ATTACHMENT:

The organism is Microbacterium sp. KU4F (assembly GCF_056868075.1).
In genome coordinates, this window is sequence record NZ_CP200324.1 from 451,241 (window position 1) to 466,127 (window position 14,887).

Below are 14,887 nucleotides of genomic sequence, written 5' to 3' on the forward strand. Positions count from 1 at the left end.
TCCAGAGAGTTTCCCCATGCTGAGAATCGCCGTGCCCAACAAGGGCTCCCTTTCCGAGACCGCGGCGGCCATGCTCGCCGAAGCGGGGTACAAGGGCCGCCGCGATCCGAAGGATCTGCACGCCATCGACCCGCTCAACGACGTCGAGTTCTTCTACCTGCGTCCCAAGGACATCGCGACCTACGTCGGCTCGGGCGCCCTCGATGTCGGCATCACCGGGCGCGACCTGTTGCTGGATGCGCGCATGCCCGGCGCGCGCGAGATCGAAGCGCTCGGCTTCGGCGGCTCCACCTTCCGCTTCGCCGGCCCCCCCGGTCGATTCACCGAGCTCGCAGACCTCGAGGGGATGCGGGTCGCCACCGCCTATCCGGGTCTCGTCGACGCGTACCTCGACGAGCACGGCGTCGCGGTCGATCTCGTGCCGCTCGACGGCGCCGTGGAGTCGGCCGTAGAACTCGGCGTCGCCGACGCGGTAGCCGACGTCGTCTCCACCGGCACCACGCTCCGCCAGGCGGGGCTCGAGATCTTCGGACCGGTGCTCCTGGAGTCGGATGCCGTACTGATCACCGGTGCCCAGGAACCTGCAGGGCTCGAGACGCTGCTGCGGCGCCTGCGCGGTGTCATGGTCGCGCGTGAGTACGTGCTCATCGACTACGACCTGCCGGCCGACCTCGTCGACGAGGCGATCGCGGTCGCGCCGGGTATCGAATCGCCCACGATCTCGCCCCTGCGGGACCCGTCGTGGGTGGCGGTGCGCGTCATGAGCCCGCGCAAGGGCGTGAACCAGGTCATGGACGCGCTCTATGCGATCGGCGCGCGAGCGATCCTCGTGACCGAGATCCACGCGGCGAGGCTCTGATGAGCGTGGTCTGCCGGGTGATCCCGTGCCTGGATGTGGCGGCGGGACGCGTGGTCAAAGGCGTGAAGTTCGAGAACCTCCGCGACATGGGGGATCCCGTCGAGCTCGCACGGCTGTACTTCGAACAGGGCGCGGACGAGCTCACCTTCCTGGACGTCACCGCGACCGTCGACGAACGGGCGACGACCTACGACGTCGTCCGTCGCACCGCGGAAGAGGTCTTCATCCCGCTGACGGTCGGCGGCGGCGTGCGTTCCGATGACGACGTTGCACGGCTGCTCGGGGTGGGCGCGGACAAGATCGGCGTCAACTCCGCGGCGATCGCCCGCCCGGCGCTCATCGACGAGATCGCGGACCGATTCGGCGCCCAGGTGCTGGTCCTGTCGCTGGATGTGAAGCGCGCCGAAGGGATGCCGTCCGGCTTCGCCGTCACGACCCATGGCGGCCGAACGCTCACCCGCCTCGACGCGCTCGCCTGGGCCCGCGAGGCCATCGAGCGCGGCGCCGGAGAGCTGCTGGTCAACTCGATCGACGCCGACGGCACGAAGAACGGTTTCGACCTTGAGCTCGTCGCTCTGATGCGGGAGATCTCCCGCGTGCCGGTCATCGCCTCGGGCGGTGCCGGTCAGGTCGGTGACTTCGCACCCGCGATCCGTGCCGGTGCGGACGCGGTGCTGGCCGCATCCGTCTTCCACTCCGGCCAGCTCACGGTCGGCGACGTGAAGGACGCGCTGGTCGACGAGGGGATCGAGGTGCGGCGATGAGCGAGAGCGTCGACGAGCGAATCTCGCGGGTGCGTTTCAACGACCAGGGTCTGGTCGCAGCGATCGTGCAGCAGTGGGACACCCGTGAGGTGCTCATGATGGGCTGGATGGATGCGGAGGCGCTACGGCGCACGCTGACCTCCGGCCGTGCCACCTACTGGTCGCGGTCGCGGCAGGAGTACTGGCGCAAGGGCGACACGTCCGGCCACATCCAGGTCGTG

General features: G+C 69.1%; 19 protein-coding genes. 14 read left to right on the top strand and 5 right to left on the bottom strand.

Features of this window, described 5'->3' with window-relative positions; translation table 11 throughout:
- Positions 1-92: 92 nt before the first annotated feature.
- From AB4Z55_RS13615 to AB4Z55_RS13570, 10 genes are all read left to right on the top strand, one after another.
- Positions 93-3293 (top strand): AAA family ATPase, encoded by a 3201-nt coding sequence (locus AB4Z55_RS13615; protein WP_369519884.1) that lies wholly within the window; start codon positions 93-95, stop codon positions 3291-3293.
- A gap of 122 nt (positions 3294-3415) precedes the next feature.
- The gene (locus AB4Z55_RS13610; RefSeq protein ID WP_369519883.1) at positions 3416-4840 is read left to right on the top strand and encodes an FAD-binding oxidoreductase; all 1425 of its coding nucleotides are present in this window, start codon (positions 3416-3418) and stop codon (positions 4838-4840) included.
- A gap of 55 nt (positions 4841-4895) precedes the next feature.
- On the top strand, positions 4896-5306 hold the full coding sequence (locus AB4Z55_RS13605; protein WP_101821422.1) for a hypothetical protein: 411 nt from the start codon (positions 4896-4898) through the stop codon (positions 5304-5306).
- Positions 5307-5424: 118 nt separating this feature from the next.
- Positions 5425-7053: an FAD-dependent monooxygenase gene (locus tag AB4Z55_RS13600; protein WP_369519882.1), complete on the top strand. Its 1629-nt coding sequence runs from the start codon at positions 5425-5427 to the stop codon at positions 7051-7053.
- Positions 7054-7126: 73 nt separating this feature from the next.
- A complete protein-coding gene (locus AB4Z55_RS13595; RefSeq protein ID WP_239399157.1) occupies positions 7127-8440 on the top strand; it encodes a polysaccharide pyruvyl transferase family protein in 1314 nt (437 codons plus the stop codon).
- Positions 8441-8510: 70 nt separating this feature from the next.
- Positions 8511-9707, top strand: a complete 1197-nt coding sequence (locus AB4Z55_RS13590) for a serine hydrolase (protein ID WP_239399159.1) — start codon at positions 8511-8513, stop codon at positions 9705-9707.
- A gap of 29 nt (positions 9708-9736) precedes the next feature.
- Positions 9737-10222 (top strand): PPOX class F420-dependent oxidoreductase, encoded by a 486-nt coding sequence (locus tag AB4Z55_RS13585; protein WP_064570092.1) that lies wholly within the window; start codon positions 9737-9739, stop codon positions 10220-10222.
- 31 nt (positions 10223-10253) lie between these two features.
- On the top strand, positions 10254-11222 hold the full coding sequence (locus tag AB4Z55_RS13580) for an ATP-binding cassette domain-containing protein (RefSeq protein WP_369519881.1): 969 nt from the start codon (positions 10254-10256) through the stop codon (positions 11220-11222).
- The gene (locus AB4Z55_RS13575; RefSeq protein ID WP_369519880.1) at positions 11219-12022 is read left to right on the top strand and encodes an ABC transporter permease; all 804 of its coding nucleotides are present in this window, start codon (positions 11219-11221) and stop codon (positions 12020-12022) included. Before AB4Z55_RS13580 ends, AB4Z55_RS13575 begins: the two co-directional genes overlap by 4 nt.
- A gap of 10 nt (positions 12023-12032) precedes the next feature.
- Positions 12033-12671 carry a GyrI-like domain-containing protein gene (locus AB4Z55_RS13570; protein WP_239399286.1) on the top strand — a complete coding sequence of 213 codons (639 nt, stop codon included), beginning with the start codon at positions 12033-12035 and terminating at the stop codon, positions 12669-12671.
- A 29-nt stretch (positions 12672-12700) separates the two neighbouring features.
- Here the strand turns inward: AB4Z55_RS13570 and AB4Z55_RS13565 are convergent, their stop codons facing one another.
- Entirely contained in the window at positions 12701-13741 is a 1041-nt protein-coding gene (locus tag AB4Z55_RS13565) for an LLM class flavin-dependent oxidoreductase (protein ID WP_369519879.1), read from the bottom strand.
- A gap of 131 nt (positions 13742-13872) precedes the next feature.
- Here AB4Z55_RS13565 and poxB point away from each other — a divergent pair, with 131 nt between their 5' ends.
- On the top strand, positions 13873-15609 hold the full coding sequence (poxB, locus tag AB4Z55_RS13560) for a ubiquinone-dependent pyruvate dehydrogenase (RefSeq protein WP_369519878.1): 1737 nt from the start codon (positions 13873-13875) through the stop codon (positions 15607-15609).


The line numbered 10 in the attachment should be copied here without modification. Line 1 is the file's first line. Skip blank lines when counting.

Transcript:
- A gap of 122 nt (positions 3294-3415) precedes the next feature.